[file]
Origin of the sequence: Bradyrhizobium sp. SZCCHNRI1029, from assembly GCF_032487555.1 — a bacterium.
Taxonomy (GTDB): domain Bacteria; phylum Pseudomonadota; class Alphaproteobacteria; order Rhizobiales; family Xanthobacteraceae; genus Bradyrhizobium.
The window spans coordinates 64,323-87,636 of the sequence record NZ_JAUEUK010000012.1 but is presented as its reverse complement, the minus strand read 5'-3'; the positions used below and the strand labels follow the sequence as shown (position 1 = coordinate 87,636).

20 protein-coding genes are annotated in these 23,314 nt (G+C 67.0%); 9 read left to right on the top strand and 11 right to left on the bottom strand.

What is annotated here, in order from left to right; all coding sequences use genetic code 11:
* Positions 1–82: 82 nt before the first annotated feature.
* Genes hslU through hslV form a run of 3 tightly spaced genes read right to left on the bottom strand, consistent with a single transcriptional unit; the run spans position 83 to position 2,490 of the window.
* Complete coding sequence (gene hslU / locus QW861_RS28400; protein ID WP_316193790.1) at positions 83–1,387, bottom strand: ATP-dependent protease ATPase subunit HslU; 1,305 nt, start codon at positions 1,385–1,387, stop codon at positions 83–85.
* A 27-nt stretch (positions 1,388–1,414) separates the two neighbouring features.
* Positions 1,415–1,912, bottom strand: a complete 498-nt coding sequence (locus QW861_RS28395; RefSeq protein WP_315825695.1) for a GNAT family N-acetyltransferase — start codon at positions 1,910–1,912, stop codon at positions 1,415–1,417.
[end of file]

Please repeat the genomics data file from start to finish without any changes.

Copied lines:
Origin of the sequence: Bradyrhizobium sp. SZCCHNRI1029, from assembly GCF_032487555.1 — a bacterium.
Taxonomy (GTDB): domain Bacteria; phylum Pseudomonadota; class Alphaproteobacteria; order Rhizobiales; family Xanthobacteraceae; genus Bradyrhizobium.
The window spans coordinates 64,323-87,636 of the sequence record NZ_JAUEUK010000012.1 but is presented as its reverse complement, the minus strand read 5'-3'; the positions used below and the strand labels follow the sequence as shown (position 1 = coordinate 87,636).

20 protein-coding genes are annotated in these 23,314 nt (G+C 67.0%); 9 read left to right on the top strand and 11 right to left on the bottom strand.

What is annotated here, in order from left to right; all coding sequences use genetic code 11:
* Positions 1–82: 82 nt before the first annotated feature.
* Genes hslU through hslV form a run of 3 tightly spaced genes read right to left on the bottom strand, consistent with a single transcriptional unit; the run spans position 83 to position 2,490 of the window.
* Complete coding sequence (gene hslU / locus QW861_RS28400; protein ID WP_316193790.1) at positions 83–1,387, bottom strand: ATP-dependent protease ATPase subunit HslU; 1,305 nt, start codon at positions 1,385–1,387, stop codon at positions 83–85.
* A 27-nt stretch (positions 1,388–1,414) separates the two neighbouring features.
* Positions 1,415–1,912, bottom strand: a complete 498-nt coding sequence (locus QW861_RS28395; RefSeq protein WP_315825695.1) for a GNAT family N-acetyltransferase — start codon at positions 1,910–1,912, stop codon at positions 1,415–1,417.